Forum for Science, Industry and Business

Sponsored by:     3M 
Search our Site:

 

Clean forests prompt pollution rethink

24.01.2002


Nitrogen in unpolluted streams is more organic.
© Nature


Agriculture has added to the natural nitrogen cycle.
© Photodisc


South American streams call current nitrogen-cycle theory into question.

Pollution may have altered northern hemisphere forests dramatically. The surprise finding that clean forests use nitrogen differently to polluted ones emphasizes the effect that humans have on the planet’s nitrogen cycle1. It may even prompt a rethink of the way that this cycle works.

Humans have added vast amounts of nitrogen to the earth’s ecosystems. The element fertilizes plants. To understand what affect this has had already, and how the planet might fare in the future, we need to know how forests used nitrogen before this artificial influx began.



So Steven Perakis and Lars Hedin, ecologists at Cornell University, Ithaca, New York, searched the globe for an environment with as little nitrogen pollution as possible. They settled on 100 streams in temperate forests in Chile and Argentina, far from industry.

They found that more than three-quarters of the nitrogen in these streams is organic (combined with carbon). Nitrogen from pollution is overwhelmingly inorganic - chemically bound to oxygen, hydrogen or metals.

Over 70% of the nitrogen in woodland rivers in Europe and North America is in the form of inorganic nitrate. But in the 100 South American streams, nitrate was the least abundant form of the element, at only 5%.

So it looks as if northern nitrate is a legacy of human activity. "People have had an even greater effect than we thought," says Perakis.

"It’s an amazingly powerful message," says ecosystems researcher Knute Nadelhoffer of the Marine Biological Laboratory at Woods Hole, Massachusetts. "It changes the way we think about the nitrogen baseline in pristine environments."

It’s a good reminder of how much pollution has altered northern ecosystems, comments Bridget Emmett, who studies nitrogen pollution at the Centre for Ecology and Hydrology in Bangor, Wales. "Whether the baseline in Chile is the same as the baseline would have been in northern systems is debatable," she cautions.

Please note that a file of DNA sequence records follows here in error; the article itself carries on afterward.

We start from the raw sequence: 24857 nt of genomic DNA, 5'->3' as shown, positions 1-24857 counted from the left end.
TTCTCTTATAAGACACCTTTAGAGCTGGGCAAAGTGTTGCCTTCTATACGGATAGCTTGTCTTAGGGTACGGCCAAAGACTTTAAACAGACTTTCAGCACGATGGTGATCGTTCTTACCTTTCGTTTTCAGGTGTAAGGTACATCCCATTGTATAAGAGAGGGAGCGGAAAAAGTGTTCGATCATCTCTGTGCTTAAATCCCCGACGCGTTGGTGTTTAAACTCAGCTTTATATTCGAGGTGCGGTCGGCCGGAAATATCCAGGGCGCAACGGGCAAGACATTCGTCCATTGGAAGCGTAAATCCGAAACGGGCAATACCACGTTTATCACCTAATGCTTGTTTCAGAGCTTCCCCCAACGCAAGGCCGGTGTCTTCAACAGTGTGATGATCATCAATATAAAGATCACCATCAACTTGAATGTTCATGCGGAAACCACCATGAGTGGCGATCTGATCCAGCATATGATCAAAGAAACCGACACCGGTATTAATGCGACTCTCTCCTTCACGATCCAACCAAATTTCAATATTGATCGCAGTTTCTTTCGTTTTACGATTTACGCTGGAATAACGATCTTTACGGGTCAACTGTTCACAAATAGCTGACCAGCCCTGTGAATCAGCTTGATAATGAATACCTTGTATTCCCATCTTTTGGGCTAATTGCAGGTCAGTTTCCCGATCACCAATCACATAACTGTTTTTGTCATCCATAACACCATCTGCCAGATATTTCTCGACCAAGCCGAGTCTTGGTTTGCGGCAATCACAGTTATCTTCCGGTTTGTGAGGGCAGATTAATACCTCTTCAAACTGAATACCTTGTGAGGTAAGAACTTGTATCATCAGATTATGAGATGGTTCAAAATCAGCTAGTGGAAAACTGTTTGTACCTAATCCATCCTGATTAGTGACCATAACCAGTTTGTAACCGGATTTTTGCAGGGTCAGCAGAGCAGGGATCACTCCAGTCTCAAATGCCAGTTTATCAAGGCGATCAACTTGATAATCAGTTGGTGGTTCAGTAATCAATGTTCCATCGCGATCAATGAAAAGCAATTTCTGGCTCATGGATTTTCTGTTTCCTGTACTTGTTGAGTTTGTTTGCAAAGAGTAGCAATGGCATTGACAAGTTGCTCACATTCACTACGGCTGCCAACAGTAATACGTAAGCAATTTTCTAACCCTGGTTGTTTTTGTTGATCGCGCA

Cycle path

Nitrogen makes up about 80% of the air, but only a few bacteria can turn the gas into a form that plants can use.

Over the past century, nitrate fertilizers and nitric oxides emitted from the burning of fossil fuels have roughly doubled the amount of nitrogen available to the biosphere. And farmers are still adding nitrogen to the land, particularly in developing countries.

Plants and microbes have taken up most of the slack. But large quantities of nitrogen are still washed into rivers and the sea, either because the element is not used or because it is released through death or leaf fall.

In many freshwater, estuarine and coastal environments, such as the Gulf of Mexico, this fertilization has changed the range of plants and animals that live there. Nitrogen-loving species swamp others more suited to poorer conditions (the same thing happens in a fertilized lawn). The extra nitrogen can also feed suffocating blooms of algae.

We need to think about nitrogen emissions in the same way that we consider the influence of sulphur on acid rain, or carbon on the climate, says Nadelhoffer.

"We have perturbed the nitrogen cycle much more than the carbon cycle," he says. "Most forests are still retaining more nitrogen than they release. The question is how much they can retain and for how long."

The theory that seeks to answer these questions currently hinges on nitrate. The new finding might force a rethink. "It seems that our models might be biased," Perakis concludes.

References

  1. Perakis, S. S. & Hedin, L. O. Nitrogen loss from unpolluted South American forests mainly via dissolved organic compounds. Nature, 415, 416 - 419, (2002).


JOHN WHITFIELD | © Nature News Service
Further information:
http://www.nature.com/nsu/020121/020121-10.html

More articles from Ecology, The Environment and Conservation:

nachricht Litter is present throughout the world’s oceans: 1,220 species affected